How We Ensure No Over-Crediting Of Emission Reductions In Our Mongolia Projects

Posted: June 16, 2023

MicroEnergy Credits employs stringent measures to ensure that there is no over crediting of emission reductions in its projects.

Over-crediting in the context of carbon reduction/avoidance projects refers to issuing higher emission reduction than what occurs. To address this risk, during the implementation of projects, MicroEnergy Credits (MEC) implements several measures including rigorous baseline assessments to identify households that genuinely need the clean energy devices and are likely to use them as intended. MEC partners also provide education and training to end-users on the proper use of the devices and follow-up with households to ensure that product is used as intended.

Over-crediting also occurs from poor sampling techniques adopted by project developers that does not appropriately represent the project’s target population while taking into consideration issues like heterogeneity of the monitored parameter for GHG quantification. Other factors contributing to over-crediting in the context of improved cookstove projects can be not accounting for stove stacking, non-conservative approaches to fuel-savings, not adjusting for seasonal effects. MEC’s projects have a much higher likelihood of under-crediting due to several conservative factors and measures that were used in calculation of the emission reductions claimed.

Robust sampling methods
MEC’s projects go beyond the requirements of the methodology and the CDM guidelines on sampling as follows:

MEC carries out sampling and monitoring at VPA level although the standards provide the option to carry out a cross-VPA monitoring. This means it monitored a higher sample size than required by the methodology. MEC’s Cookstove projects use a 90/10 confidence/precision while applying the sample size calculation and ascertaining the reliability of our results. The 90/10 confidence/precisions result in a higher sample size than the 90/30 allowed by some cookstove methodologies. Our projects stratify the boundary into clearly defined homogeneous areas and the monitoring for all parameters of interest is done for all of these areas.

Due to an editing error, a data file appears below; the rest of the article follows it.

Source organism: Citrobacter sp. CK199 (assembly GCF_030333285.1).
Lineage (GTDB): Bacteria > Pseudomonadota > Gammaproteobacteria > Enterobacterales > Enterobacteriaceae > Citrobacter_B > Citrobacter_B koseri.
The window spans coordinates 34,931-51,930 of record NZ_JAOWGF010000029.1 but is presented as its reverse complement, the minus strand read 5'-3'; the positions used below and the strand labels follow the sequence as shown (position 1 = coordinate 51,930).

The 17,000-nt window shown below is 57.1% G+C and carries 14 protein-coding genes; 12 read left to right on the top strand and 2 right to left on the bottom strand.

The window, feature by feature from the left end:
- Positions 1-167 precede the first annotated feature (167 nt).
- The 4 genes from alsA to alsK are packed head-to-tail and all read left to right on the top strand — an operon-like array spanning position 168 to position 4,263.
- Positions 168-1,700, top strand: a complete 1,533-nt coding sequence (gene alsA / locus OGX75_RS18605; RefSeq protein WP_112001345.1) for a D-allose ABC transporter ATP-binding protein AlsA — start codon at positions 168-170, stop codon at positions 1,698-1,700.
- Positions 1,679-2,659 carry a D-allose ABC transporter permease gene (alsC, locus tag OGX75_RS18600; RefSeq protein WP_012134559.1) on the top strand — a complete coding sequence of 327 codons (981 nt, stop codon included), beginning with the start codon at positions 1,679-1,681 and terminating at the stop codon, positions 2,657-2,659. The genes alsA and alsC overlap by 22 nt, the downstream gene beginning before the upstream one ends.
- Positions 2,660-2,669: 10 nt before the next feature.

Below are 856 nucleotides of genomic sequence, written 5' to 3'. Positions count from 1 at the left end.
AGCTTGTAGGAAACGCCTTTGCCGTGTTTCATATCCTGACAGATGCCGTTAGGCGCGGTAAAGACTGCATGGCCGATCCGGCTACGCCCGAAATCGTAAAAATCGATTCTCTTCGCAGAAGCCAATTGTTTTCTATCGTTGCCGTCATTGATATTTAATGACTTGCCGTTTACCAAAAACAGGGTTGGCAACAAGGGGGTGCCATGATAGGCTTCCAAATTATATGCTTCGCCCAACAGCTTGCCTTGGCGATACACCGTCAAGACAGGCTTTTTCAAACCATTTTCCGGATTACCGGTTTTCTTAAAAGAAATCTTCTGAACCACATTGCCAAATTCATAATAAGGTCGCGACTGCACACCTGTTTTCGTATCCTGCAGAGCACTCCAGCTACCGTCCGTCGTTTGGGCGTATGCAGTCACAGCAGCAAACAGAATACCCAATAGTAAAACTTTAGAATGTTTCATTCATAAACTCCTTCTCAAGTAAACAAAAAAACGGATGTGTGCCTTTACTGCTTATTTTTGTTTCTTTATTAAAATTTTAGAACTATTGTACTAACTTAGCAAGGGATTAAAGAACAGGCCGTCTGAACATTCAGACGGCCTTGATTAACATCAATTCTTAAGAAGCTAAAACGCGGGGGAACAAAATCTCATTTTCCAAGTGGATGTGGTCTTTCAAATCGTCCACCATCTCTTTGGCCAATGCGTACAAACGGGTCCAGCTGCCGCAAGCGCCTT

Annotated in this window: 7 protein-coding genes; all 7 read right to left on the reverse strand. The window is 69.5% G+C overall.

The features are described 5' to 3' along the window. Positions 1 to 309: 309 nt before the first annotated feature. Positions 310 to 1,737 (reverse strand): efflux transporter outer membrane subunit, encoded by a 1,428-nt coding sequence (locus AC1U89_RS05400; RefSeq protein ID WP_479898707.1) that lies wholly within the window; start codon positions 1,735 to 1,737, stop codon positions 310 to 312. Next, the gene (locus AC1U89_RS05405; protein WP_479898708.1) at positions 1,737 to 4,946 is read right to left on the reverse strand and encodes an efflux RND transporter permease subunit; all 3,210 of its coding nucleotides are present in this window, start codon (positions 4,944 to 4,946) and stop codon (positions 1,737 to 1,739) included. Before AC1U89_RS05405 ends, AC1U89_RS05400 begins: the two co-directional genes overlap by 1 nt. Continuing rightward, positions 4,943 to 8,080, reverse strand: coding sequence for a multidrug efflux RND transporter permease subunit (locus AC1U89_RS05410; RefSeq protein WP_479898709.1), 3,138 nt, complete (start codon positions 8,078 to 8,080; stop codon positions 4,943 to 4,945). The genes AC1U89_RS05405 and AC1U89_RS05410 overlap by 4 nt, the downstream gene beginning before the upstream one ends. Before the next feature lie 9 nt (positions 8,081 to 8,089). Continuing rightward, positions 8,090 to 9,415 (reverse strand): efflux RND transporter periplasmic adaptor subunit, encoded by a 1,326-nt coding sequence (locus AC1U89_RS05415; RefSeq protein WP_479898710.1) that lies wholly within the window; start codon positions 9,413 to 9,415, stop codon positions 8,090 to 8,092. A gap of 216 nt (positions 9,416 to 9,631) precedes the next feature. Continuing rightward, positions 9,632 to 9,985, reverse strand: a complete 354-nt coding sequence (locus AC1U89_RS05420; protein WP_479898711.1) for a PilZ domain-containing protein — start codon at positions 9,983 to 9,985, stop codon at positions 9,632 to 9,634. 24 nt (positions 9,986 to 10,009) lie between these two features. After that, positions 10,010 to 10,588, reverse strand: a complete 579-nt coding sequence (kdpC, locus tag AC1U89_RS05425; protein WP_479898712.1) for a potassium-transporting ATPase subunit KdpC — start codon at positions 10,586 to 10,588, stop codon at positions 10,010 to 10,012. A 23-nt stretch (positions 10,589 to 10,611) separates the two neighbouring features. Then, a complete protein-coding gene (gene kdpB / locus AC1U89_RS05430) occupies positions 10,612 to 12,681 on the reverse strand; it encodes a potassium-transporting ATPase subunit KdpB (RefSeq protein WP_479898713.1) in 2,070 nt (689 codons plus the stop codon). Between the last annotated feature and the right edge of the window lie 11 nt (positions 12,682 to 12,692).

No stove stacking

Stacking of stoves is robustly accounted for. For many of our projects, stove stacking with the baseline stove is simply not possible because baseline stoves are systematically taken and scrapped. There are established incentive measures for the end users to give up their baseline stoves. Further, by applying the homogeneity logic at a state/district level, we are able to capture any stove stacking with other stoves like LPG, electric etc. with a greater accuracy.

Conservative fuel-saving measure, seasonal effects
In our Mongolia projects, the fuel savings are measured using advanced regression model accounting not only for project fuel usage, but also external factors like temperature and wind speed prevailing during the winter months in Mongolia, for the CDM Programme. The approach used for calculating fuel savings is specific for individual districts/regions, different seasons (Autumn, Winter & Spring) and for different dwelling types, which increases the accuracy of ER calculations. This model was specifically requested by the CDM board during the project validation and is far more precise and advanced than other cookstove modelling methods.

The project has also conservatively not credited the four warmest months of the year, even though the stove is also used in those months. The Project conservatively does not rely on stove efficiency assumptions for ER calculations. For transparency, the project reports a stove efficiency which is from lab tests. However, the actual ER calculations use an even more robust method. Fuel is weighed in kitchen performance tests (KPTs). This is then combined with the external factors including temperature and windspeed and is specific for individual districts, and for each season.

The project exceeds other cookstove projects in measuring seasonal effects. To conservatively measure seasonal effects, the project carries out fuel saving calculation efforts for each of the three seasons during the heating season including autumn, winter, and spring. The regression analysis takes into consideration the air temperature and wind speed to estimate the baseline fuel consumption. This approach is more robust than carrying out KPTs once a year or biennially, as required by most cookstove methodologies.

The project follows the default figures provided by the IPCC, as required by the methodology. The figures used by MEC are conservative compared to the most recent default values. The parameters of interest usage rates, fuel savings etc. are monitored using kitchen performance tests on a sampling basis and VVB/DOE audited before undergoing another level of review at Gold Standard.

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